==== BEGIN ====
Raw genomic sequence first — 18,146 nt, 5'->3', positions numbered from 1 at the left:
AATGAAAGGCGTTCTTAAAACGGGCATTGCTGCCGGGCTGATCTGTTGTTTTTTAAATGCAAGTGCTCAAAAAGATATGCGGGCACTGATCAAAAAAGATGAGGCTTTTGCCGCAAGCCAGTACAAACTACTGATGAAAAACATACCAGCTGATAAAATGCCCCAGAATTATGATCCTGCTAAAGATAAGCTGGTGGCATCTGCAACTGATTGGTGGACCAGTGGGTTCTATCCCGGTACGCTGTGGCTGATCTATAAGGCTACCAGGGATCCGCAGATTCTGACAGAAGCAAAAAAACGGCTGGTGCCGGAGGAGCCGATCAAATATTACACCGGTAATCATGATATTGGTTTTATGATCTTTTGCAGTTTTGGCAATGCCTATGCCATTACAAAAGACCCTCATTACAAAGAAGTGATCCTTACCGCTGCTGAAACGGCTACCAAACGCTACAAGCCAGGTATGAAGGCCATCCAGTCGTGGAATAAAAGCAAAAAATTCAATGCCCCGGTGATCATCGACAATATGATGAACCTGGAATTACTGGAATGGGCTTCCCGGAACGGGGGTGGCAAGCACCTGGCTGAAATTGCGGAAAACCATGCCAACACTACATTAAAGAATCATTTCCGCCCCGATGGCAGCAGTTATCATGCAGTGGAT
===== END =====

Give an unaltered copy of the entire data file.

Raw genomic sequence first — 18,146 nt, 5'->3', positions numbered from 1 at the left:
AATGAAAGGCGTTCTTAAAACGGGCATTGCTGCCGGGCTGATCTGTTGTTTTTTAAATGCAAGTGCTCAAAAAGATATGCGGGCACTGATCAAAAAAGATGAGGCTTTTGCCGCAAGCCAGTACAAACTACTGATGAAAAACATACCAGCTGATAAAATGCCCCAGAATTATGATCCTGCTAAAGATAAGCTGGTGGCATCTGCAACTGATTGGTGGACCAGTGGGTTCTATCCCGGTACGCTGTGGCTGATCTATAAGGCTACCAGGGATCCGCAGATTCTGACAGAAGCAAAAAAACGGCTGGTGCCGGAGGAGCCGATCAAATATTACACCGGTAATCATGATATTGGTTTTATGATCTTTTGCAGTTTTGGCAATGCCTATGCCATTACAAAAGACCCTCATTACAAAGAAGTGATCCTTACCGCTGCTGAAACGGCTACCAAACGCTACAAGCCAGGTATGAAGGCCATCCAGTCGTGGAATAAAAGCAAAAAATTCAATGCCCCGGTGATCATCGACAATATGATGAACCTGGAATTACTGGAATGGGCTTCCCGGAACGGGGGTGGCAAGCACCTGGCTGAAATTGCGGAAAACCATGCCAACACTACATTAAAGAATCATTTCCGCCCCGATGGCAGCAGTTATCATGCAGTGGAT